So in the photo above, the sparrow to the left has more striking markings and more vivid hues. He’s the boy. The girl is pretty too, in her own dull brown innocent way. Once you see two of them together, it’s very easy to identify their gender. We have couples who frequent our feeders – cardinals, house finches, goldfinches, red bellied woodpeckers, downy woodpeckers, sparrows, cowbirds and red winged blackbirds.

    We also have mourning doves but I still have a hard time determining who’s who unless one poofs up and starts chasing the other one around in circles, the dirty little bird.

    Poof!

    April
    9
    2008

    house sparrow photo hunkered down molting poof ball' class=

    Sometimes, I wanna do exactly what this little house sparrow is doing.

    Hunker down in a quiet place away from the wind and just go “poof”.

    You know what I’m sayin’?

    SO Good To See You!

    April
    5
    2008

    knockout rose bush' class=
    Knockout Rose Bush Baby Leaves

    I’m a happy gardener today, headed out with a brand new pair of Fiskars Pruners, a wheelbarrow full of grass seed and some fresh dirt. Gonna go get some dirt underneath my fingernails!

    What are you up to this weekend?

    Help the Honey Bees!

    April
    4
    2008

    help the honey bees
    I’ve joined the cause to help save the honey bees whose lives are in danger worldwide. Will you join, too? Visit helpthehoneybees.com

    Here are a few bee facts to get you started:

    1. Honey bees are responsible for pollinating one-third of all the foods we eat, including many of our favorite fruits, nuts and vegetables.

    2. Alarmingly, more than 25 percent of the Western honey bee population has disappeared over the last several winters, threatening our food supply and our way of life.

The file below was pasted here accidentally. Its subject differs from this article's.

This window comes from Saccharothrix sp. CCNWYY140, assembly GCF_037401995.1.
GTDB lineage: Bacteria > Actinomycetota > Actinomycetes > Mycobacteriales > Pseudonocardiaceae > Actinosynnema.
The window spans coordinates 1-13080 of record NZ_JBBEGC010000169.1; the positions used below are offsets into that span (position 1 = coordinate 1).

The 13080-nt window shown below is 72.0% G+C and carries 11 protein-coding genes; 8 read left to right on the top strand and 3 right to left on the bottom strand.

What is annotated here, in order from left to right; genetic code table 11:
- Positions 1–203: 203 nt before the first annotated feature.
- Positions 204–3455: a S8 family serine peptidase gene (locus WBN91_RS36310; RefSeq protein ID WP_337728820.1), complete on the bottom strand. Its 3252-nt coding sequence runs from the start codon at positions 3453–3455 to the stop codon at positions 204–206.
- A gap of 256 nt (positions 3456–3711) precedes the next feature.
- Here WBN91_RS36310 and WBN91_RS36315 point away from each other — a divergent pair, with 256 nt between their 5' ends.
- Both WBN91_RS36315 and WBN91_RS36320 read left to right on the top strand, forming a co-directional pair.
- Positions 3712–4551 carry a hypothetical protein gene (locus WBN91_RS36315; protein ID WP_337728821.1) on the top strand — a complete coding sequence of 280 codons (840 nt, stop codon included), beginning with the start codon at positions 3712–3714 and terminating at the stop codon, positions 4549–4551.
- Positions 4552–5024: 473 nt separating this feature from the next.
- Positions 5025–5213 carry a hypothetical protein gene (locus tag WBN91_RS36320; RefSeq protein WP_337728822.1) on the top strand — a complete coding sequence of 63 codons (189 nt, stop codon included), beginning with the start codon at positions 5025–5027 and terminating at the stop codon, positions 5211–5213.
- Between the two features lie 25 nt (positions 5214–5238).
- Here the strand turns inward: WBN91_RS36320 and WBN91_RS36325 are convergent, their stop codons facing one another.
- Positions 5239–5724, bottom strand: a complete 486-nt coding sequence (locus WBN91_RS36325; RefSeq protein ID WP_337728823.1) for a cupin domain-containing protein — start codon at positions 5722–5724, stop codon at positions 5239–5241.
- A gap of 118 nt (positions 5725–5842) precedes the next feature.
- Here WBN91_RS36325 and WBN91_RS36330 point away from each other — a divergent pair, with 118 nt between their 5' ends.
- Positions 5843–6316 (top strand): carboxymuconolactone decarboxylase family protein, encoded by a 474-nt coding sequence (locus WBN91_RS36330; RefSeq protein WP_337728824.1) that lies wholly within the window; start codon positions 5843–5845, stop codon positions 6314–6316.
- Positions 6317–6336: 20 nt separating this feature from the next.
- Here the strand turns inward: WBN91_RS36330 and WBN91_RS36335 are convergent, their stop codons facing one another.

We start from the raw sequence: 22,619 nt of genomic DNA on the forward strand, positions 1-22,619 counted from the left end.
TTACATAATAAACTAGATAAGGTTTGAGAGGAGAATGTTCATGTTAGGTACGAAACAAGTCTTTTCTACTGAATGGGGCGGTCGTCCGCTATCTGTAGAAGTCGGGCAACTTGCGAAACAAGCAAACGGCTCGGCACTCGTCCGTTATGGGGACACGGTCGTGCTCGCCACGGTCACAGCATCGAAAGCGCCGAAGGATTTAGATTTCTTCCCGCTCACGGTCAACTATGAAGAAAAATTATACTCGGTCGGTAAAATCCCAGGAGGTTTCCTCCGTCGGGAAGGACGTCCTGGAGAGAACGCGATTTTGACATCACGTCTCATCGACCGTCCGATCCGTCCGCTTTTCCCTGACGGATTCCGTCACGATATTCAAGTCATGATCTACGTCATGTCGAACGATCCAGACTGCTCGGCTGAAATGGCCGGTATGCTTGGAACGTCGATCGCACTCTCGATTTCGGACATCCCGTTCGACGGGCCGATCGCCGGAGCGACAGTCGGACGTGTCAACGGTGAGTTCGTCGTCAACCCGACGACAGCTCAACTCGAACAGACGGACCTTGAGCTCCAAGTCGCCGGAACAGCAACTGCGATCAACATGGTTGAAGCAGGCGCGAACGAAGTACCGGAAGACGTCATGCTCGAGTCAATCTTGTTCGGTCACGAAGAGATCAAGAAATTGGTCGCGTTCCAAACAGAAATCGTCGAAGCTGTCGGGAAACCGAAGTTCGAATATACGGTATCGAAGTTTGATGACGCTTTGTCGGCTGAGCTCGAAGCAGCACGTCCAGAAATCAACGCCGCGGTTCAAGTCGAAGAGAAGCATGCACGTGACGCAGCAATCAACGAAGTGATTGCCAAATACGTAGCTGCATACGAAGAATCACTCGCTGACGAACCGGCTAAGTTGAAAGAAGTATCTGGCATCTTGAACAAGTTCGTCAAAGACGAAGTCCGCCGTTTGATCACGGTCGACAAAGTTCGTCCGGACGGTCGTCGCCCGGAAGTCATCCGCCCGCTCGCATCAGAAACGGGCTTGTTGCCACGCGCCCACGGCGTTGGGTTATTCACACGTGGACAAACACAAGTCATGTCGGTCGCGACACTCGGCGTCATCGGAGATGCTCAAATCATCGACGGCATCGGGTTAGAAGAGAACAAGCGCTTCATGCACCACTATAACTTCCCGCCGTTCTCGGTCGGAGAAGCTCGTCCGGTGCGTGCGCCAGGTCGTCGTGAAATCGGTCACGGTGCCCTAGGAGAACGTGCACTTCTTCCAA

3. Many of the honey bee deaths are being attributed to a mysterious threat called Colony Collapse Disorder, which causes bees to suddenly leave their hive and die. Unfortunately, not much is known about this new threat.

    4. Researchers are working to find a solution to Colony Collapse Disorder, but there are ways that we can all help the honey bees today. Learn more about bees and what you can do to help at helpthehoneybees.com.

    Go on and create your own cute little bee to share with friends! The website alone is beeeee-autiful!

    Occupied

    March
    25
    2008

    male house sparrow nesting birdhouse' class=

    Hubby hung a birdhouse early last spring, it sat empty all year. It was a little sad, as we had hoped *somebirdy* would want to live there. Not a chance. It is pretty close to the tree and feeder, and we thought that might be the reason.

    This year – it looks like we’ll have tenants! Chirp chirp! I’m excited, especially since I had a sad experience with some baby sparrows a couple of years back when we demolished our carport. (We found a nice lady who rescues wildlife and took the babies to her, last we heard a couple of them made it.)

    Both mom and dad have been getting things ready in there, so we helped them out a bit by adding some nesting material in a suet feeder for them.

    Meanwhile, I am also occupied. Of course. My schedule is jam packed and the spring weather and sunshine have gotten me back on my treadmill so my flabular thighs fit into my summer wardrobe. Speaking of which, I had better get movin’, shakin’ and jigglin’!

    Go, Blow.

    March
    21
    2008

    The perfect backdrop, Chickeymonkey’s Thumper jacket.
    What’s not to love about blowin’ bubbles?
    They’ll make you feel like a kid again.

    Next time you’re at the store, pick up some bubbles,
    and go blow.